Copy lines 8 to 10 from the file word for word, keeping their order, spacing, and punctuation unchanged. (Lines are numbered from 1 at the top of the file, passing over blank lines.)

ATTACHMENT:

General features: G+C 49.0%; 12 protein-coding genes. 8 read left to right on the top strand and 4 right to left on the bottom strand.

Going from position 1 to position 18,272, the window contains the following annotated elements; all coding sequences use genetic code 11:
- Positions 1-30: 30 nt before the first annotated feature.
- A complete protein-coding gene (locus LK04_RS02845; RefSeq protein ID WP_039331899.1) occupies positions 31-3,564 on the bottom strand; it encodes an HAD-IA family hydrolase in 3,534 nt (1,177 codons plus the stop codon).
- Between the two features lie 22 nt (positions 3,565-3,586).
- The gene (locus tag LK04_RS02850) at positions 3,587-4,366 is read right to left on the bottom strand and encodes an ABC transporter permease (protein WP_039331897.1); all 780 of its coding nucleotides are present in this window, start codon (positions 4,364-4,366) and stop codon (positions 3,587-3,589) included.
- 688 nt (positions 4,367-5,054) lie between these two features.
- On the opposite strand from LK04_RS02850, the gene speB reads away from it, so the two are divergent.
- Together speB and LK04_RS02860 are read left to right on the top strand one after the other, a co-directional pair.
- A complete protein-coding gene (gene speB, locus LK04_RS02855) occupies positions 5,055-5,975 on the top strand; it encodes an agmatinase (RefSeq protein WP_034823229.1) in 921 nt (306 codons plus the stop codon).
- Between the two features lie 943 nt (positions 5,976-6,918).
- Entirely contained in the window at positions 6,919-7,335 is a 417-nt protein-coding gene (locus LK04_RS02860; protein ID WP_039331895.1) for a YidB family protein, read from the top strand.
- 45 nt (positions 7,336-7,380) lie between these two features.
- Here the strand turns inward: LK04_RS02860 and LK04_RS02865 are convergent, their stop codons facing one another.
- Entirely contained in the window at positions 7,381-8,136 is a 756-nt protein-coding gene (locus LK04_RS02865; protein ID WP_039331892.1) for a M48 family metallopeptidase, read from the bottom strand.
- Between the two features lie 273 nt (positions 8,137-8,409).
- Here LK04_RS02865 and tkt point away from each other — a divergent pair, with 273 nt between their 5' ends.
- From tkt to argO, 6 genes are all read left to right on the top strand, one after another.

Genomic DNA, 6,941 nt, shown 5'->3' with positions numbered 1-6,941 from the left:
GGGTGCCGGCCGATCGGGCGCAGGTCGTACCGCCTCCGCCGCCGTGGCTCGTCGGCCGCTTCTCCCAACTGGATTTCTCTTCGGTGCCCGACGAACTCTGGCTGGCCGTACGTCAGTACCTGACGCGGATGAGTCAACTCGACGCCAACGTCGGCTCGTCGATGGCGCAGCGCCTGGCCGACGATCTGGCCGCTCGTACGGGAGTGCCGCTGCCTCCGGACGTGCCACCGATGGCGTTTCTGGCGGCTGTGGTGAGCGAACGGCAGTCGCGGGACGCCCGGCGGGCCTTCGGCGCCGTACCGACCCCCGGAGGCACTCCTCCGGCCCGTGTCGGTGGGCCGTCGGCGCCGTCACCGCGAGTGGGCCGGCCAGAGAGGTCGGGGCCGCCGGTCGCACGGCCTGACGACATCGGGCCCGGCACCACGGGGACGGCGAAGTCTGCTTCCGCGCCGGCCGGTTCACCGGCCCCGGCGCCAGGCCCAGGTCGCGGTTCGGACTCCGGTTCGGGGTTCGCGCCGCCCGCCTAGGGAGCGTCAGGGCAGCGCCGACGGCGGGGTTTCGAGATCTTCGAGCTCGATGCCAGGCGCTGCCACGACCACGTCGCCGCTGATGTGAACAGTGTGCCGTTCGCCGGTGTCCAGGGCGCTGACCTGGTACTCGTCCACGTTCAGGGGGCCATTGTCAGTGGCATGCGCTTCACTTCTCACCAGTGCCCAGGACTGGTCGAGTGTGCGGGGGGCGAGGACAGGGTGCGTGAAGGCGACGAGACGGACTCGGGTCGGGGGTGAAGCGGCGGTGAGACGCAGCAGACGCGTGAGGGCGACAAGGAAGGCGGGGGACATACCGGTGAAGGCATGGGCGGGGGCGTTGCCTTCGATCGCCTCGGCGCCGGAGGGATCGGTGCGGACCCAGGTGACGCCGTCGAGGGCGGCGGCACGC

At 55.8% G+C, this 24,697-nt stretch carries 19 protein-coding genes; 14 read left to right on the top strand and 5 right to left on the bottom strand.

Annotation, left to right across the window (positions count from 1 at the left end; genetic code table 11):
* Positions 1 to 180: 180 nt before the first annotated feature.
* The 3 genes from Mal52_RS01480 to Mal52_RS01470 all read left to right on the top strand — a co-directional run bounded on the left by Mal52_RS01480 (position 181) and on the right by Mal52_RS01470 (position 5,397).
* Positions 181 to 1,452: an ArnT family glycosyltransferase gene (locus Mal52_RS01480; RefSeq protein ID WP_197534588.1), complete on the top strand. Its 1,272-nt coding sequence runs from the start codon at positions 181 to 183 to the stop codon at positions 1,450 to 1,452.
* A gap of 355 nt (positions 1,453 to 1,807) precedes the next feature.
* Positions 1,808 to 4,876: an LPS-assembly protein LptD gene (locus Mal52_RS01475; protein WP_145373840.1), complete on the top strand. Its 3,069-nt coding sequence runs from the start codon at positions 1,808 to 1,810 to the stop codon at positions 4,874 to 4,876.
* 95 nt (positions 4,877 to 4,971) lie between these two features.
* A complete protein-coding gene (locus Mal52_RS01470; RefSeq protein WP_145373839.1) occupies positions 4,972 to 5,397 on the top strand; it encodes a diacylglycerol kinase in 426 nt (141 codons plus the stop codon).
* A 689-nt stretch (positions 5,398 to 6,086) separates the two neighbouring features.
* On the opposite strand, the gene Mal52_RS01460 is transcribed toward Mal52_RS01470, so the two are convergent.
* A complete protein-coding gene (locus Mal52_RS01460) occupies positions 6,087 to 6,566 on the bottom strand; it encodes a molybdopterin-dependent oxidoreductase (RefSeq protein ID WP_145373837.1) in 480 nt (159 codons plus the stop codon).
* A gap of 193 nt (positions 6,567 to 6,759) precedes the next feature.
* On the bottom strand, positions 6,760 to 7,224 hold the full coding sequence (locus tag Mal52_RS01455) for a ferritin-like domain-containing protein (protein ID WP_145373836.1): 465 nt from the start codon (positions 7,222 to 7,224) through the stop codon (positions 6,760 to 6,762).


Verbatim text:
- On the opposite strand from LK04_RS02850, the gene speB reads away from it, so the two are divergent.
- Together speB and LK04_RS02860 are read left to right on the top strand one after the other, a co-directional pair.
- A complete protein-coding gene (gene speB, locus LK04_RS02855) occupies positions 5,055-5,975 on the top strand; it encodes an agmatinase (RefSeq protein WP_034823229.1) in 921 nt (306 codons plus the stop codon).